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  1. #1
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    Q-kit clip stuck to Side Kick zipper. What do I do?

    Fellow Bihnions,

    I discovered to my horror this morning that when I clipped my mini Q-kit into my Side Kick last night in the dark, the clip caught on the zipper and I cannot get it off for fear of breaking the clip or the zipper. The clip is around both the o-ring and the zipper coils and it is fully closed around it. There isn't enough room for me to engage the clip to remove it because of how the clip is closed completely around the zipper coils (edited to fix that sentence).

    Here are some photos. Suggestions appreciated!



  2. #2
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    Good news update! After several attempts I gave up and went about my morning. Then just now I pulled the o-ring away from the zipper and twisted the zipper back on itself and somehow it came free. Hooray!! I really thought I would have to snap the clip off.


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  3. #3
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    Hopefully someone brighter than me can come up with a solution. I wish I could try it, I am pretty good at things like that if I actually have them to work with in person.

    My mom was legendary for it and saved my brothers neck when he was a kid when he got into dad's fishing line and tangled up the entire spool. It was a tight budget time, so she became desparate. My dad was very gentle and loving, and she didn't want the stress on either of them.

    Also had a neighbor whose toddler got her neck stuck in a staircase railing. Her theory was to remain calm and if it got stuck that way, there must be a way out. In that way you are fortunate because the plastic can't scream and yell and swell up in the meantime. Yes, she got her out without having to call the fire dept.

    If there does have to be a sacrifice here, and you are unable to carefully unstitch it ane stitch it back (don't do that unless you know someone with that experience,it can be a delicate process), then another less invasive next step I would take would be to break the ring and replace that with a small strong metal one like one uses on a keyring, or better and smaller yet, one of these:

    S-Biner - Stainless Steel

    They make tiny ones that you can buy a bunch of on a keyring and I have found them cheaper that way. In the past I have spotted them at REI and Home Depot.

    They also make them in plastic, but I find them more reliable in the steel. Once you start using these little babies, you will find all sorts of handy uses for them.

    Hoping someone comes up with an "undo" fix or alternatively so you don't have to even bother breaking anything.

    Don't feel bad. The reason I acquired the untangling ability was because I do stuff like this more often than I would like to admit.

    The other specialty I learned from mom was untangling fine chain necklaces. Just did two the other day. That one I can describe if anyone is curious.

    Good wishes for the easiest solution possible!

  4. #4
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    Yay!! You posted while I was writing that. Congratulations!

  5. #5
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    Quote Originally Posted by Seesul View Post
    Yay!! You posted while I was writing that. Congratulations!
    Thanks so much for such a thoughtful and helpful reply. You're right about remaining calm. I love the suggestion of a small S-Biner! What a great idea. If I ever have a clip break (by accident or sadly to get something unstuck) I will use that idea.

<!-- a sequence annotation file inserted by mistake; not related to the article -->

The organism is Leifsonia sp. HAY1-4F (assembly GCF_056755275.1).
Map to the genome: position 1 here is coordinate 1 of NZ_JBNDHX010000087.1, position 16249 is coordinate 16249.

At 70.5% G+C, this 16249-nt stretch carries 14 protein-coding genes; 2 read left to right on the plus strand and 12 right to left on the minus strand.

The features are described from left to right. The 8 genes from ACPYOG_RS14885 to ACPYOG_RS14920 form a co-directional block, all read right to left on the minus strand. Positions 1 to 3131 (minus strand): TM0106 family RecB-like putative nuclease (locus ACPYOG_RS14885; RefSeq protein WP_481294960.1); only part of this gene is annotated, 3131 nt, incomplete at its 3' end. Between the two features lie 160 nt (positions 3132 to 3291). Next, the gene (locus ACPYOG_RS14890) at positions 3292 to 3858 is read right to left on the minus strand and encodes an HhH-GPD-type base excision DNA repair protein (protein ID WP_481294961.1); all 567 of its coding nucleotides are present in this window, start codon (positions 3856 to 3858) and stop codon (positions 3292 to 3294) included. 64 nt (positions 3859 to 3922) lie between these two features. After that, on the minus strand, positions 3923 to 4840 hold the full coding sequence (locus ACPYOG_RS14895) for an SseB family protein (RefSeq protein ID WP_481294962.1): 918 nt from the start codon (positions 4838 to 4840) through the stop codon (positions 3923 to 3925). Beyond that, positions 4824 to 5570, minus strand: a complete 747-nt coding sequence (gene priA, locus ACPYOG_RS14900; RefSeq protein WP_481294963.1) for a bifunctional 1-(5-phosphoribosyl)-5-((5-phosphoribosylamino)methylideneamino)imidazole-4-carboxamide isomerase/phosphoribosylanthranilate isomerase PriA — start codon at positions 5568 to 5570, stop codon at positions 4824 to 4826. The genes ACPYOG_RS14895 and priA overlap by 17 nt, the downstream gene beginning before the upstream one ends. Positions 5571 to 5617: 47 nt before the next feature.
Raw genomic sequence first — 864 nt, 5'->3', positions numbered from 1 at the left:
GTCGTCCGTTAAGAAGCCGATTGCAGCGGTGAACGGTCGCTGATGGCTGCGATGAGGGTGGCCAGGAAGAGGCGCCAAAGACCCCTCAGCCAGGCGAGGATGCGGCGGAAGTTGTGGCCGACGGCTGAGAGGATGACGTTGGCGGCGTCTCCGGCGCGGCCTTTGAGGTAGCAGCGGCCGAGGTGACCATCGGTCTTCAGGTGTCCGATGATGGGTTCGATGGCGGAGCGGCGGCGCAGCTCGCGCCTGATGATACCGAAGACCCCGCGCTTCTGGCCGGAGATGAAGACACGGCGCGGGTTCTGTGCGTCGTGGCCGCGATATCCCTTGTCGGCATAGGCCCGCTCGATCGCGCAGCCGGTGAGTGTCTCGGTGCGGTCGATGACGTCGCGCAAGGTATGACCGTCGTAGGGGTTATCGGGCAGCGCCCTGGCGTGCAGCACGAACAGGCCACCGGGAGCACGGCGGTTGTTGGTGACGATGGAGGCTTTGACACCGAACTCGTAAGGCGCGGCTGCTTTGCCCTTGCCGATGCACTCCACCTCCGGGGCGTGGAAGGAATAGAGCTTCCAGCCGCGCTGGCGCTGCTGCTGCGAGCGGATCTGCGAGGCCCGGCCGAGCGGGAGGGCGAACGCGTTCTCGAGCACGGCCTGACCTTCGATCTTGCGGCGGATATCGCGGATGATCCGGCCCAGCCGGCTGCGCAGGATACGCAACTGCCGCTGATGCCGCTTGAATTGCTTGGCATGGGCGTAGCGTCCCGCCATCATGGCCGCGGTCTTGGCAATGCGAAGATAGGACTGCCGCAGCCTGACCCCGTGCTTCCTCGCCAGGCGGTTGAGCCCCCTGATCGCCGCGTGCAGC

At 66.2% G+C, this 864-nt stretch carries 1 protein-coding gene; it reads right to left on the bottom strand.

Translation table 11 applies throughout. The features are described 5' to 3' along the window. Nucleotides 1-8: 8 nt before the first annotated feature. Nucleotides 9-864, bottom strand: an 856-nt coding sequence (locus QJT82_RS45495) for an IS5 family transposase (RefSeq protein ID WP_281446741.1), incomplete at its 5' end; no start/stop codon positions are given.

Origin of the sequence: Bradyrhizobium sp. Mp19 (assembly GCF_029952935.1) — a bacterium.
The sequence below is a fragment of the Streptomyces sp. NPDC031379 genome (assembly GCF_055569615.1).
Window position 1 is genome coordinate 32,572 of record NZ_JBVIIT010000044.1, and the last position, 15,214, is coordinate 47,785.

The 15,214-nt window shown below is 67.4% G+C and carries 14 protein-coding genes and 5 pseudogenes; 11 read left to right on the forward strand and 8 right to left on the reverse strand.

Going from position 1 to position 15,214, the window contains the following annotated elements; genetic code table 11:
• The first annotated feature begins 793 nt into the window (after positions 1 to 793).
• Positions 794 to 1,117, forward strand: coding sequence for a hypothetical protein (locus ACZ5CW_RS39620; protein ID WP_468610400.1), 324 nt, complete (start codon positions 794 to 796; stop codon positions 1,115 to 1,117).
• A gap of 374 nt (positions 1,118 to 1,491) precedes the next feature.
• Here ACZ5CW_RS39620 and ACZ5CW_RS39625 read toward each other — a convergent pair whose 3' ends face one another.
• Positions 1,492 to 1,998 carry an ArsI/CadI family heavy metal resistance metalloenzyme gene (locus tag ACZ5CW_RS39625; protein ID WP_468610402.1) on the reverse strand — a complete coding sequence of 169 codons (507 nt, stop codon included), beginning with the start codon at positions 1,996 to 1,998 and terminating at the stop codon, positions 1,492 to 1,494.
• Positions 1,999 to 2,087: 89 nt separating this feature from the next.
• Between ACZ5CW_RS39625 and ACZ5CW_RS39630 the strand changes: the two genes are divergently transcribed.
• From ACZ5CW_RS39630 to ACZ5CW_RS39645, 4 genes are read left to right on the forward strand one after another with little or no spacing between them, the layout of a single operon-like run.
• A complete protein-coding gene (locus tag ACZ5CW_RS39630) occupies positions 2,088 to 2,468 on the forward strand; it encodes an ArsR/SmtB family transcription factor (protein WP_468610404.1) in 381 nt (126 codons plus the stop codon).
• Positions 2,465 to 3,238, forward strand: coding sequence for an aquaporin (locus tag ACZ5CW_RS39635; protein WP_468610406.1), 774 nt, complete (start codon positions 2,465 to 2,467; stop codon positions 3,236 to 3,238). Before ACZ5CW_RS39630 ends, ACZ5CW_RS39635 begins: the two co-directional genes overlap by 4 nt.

6. #6
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    Quote Originally Posted by Cristina View Post
    Thanks so much for such a thoughtful and helpful reply. You're right about remaining calm. I love the suggestion of a small S-Biner! What a great idea. If I ever have a clip break (by accident or sadly to get something unstuck) I will use that idea.
    Once I found those little babies, I actually stocked up on them. I find uses for them all of the time! I am a "if my head weren't attached, I'd lose it kind of person, so that is why I have been "hooked" on TB products ever since my first bag, way, way back.

    I probably set the record for pouches and leashes purchased. It all started with losing $700+ worth of specialty glasses at the start of a trip making a connection.

    Same mother that I talked about spoiled me forever on sewing, fabric and construction quality, and I like to think she is there smiling down on the great people at TB, because they really are the only company I have found that matches per perfection, standards and skill.

    She learned to sew on a Singer treadle at 7. She grew up on a small family farm in a place where people made a living and got shelter by actually living with a family for a while and taking the burden of sewing and mending off of the farmer's wife, who was busy raising kids and feeding the farm hands.

    Her first projects were doll clothes, made from scraps. Nothing was wasted, and that is what you see in TB as well.

    She grew up to be one of the first stewardesses, back when you had to be an RN and fly sleepers puddle jumping across the country.

    That is also why I appreciated what I found in TB, knowing what it was like to travel in the days where bags themselves had no wheels and were as heavy as heck.

    Now with the security factor, the products are even more important, as is the organization, flexibility and security they provide.

    I can't tell you how much I spent on luggage and it falling apart before I discovered TB. I Still have and use all of my original pieces and take care of them as recommended, so they look new.

    The only sign they have of wear is the back of one synapse I left exposed. My kitty thinks that it is the ideal material to massage her claws. Luckily it isn't too bad because I was trained in how to clip the tips. I guess she thinks what I buy is for her, as they decorated a box for her that is now her cat bed.

    I now make sure I don't leave the back of my synapses looking like a luxury scratch pad, which, come to think of it, will make a great use for those remnants!

    I don't think I have had one trip where someone has not asked about a product. More than not, security people actually thank me if my bag gets picked fir random screening. An agent at Heathrow commented that he wished everyone would pack like that, it would make his job easier and the line faster.